Uncategorized Apr 23, 2024

It’s no secret that recruitment and retention of talented people within the non-profit sector is challenging. Staff turnover in 2023 was at 9%[1] (working with non-profits for almost 30 years, I reckon it’s much higher). I believe it has much to do with three things: 1) insufficient support 2) little opportunity for advancement and 3) overwork.

Working in a non-profit is hard. Physically, intellectually and emotionally. People who choose to work for non-profits are deeply invested. They’re about impact, and when they can’t see it, or are being held back from achieving goals, it wounds them, profoundly. I know this as I hear it all too often from students.

So, if they feel unsupported, not nurtured and overworked, it’ll result in burnout, mental health issues and ultimately, yet another resignation.

Professional development - investing in people - is a relatively easy way to address all three issues. 


If you’re working within a big, functioning fundraising team, you may feel supported. Alas, many of our students are lone rangers, carrying the full weight of generating income for their organisation. If they’re tasked with corporate partnerships, they’re often isolated and misunderstood by colleagues (and sometimes) management. Being part of a community of people who are in a similar role and facing similar challenges, is essential. This is why it’s so important for non-profit leaders to encourage (and pay for) staff to attend conferences, seminars, workshops, networking groups and so on. It’s a chance to meet peers, subject matter experts and it’ll spark new ideas. We all know the best conversations happen at the water cooler or the bar, fostering new connections and collaborations.  


Changemakers rarely join a non-profit with a view to becoming the CEO. They’re driven by heart and purpose, not ego. But if someone is not being developed and cannot see a clear path for growth and advancement, it’s inevitable they’ll get stagnant, demotivated and resentful. Especially when they’re working their butts off. Professional development opportunities will help them to unlock more efficient ways of working, following tried & tested methods and so on. It will make them better at their job, and be ready to step up when the opportunity arises.  


It’s not just the volume of work, but often an organisations’ own inefficiencies mean a person must produce a result in an unrealistic timeframe. This is particularly common in corporate partnerships. Boards and management set an income target from corporates, without understanding that it’s a long-term strategy that will not reap results for 12-18 months. They also don’t realise there’s only two times a year to pitch to corporates (3 if you’re in NZ) and if you miss the opportune times, the door is closed. We see too many changemakers take on a new role, and they’re literally set up to fail. It breaks my heart, it really does. Overworked, undervalued, a mental wreck = burnout. The worst part? They leave not just their job, but the sector entirely.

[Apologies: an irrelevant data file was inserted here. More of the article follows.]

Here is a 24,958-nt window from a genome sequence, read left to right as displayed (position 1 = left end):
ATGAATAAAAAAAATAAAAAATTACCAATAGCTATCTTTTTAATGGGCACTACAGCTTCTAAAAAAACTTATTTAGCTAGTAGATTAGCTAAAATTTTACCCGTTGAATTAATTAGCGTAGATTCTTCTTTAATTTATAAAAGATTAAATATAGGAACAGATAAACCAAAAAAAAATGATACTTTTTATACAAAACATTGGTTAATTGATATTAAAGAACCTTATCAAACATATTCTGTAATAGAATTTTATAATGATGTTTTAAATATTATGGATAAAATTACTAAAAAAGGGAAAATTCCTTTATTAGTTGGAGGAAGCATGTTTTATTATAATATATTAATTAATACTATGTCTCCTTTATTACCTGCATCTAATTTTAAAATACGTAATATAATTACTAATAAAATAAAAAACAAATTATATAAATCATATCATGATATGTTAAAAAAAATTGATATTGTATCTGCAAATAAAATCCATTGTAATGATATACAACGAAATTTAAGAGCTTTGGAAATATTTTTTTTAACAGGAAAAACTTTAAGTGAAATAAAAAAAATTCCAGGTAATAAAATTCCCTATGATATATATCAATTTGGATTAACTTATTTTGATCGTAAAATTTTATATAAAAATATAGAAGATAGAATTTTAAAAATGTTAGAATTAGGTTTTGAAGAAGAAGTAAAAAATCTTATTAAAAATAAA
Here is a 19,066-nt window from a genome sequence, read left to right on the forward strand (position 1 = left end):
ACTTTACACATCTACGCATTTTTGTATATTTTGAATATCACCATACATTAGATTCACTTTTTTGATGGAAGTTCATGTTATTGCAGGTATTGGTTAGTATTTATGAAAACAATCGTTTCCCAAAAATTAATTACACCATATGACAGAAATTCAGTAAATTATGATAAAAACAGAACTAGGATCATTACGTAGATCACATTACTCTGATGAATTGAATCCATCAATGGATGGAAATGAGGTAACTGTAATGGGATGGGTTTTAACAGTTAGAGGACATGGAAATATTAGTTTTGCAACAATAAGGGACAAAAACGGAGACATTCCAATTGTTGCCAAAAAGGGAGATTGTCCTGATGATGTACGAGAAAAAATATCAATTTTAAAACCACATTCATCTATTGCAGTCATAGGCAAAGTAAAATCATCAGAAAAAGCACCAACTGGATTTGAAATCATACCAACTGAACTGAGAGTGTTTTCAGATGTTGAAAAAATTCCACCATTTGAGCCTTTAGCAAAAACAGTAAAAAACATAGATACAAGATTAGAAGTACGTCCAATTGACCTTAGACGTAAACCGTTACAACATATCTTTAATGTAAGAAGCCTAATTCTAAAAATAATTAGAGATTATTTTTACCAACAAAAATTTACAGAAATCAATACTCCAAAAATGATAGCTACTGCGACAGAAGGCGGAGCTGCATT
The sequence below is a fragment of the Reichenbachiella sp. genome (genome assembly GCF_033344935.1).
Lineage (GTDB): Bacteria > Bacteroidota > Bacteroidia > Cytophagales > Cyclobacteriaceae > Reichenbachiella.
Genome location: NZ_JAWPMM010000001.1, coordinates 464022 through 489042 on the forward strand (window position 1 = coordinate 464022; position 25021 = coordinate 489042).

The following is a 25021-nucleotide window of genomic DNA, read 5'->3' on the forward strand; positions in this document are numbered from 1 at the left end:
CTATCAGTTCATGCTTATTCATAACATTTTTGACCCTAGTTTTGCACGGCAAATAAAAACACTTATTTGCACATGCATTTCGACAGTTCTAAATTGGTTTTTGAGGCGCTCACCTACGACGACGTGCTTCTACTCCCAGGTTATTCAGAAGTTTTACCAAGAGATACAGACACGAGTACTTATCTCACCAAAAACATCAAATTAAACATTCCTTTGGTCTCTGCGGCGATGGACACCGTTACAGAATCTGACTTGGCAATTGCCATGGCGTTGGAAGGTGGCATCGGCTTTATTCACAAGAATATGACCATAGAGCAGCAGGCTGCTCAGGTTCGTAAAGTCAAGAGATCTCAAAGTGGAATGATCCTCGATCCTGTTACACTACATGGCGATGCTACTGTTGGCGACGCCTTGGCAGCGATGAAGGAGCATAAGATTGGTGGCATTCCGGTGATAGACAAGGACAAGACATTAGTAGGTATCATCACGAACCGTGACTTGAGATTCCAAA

I’m not saying that professional development is the silver bullet to all a non-profits’ problems, that would be naive. But it’s time we recognised that people need to be nurtured. Not only will they stay longer, but they’ll also bring new skills, knowledge, and expertise back to the organisation, in turn making the organisation better able to fulfil on its Mission. Which is what it’s all about, right? We don’t plant seeds in a garden and expect them to grow without watering. Why do we expect that of people? 

Leaders of non-profits must cultivate a student mindset. Employees must embrace it. We live in an ever-changing world and as Darwin once said, it’s not the most intellectual or strongest of the species that survives, but the one that is best able to adapt to a changing environment.

We can only be adaptable if we keep asking questions, remain curious and continue learning, to cultivate a culture of innovation and creative problem solving.

Billionaire Richard Branson, whom I admire greatly as he left school at 15 just like me (that’s where our similarities end!) has said “The moment you stop learning, you stop growing. Approach life with a student mindset. Stay humble, learn from everyone and everything and never assume you know it all”.

It’s why we’re committed to offering high impact, low-cost training and many of our resources are free and accessible. We believe in changemakers and we have your back.  It’s also why we’re 150% behind Freedom Friday, a global movement dedicated to advocating for professional development in the For-Purpose sector. Freedom Friday is more than a day – it’s a pledge to allocate 2 hours per week per person for research, education, and training in our sector. Sign the pledge here!

We’ve also partnered with the Fundraising Nest – the amazing peeps behind this initiative – to provide resources and training to contribute towards those 2 hours of development, as well as a creating a hub for those corporate partnership lone rangers. The Fundraising Nest is all about empowering the for-purpose sector and we’re all for that! Watch this space….


Hailey Cavill-Jaspers


[1] Aust HR Institute Report Employment Outlook April 2023


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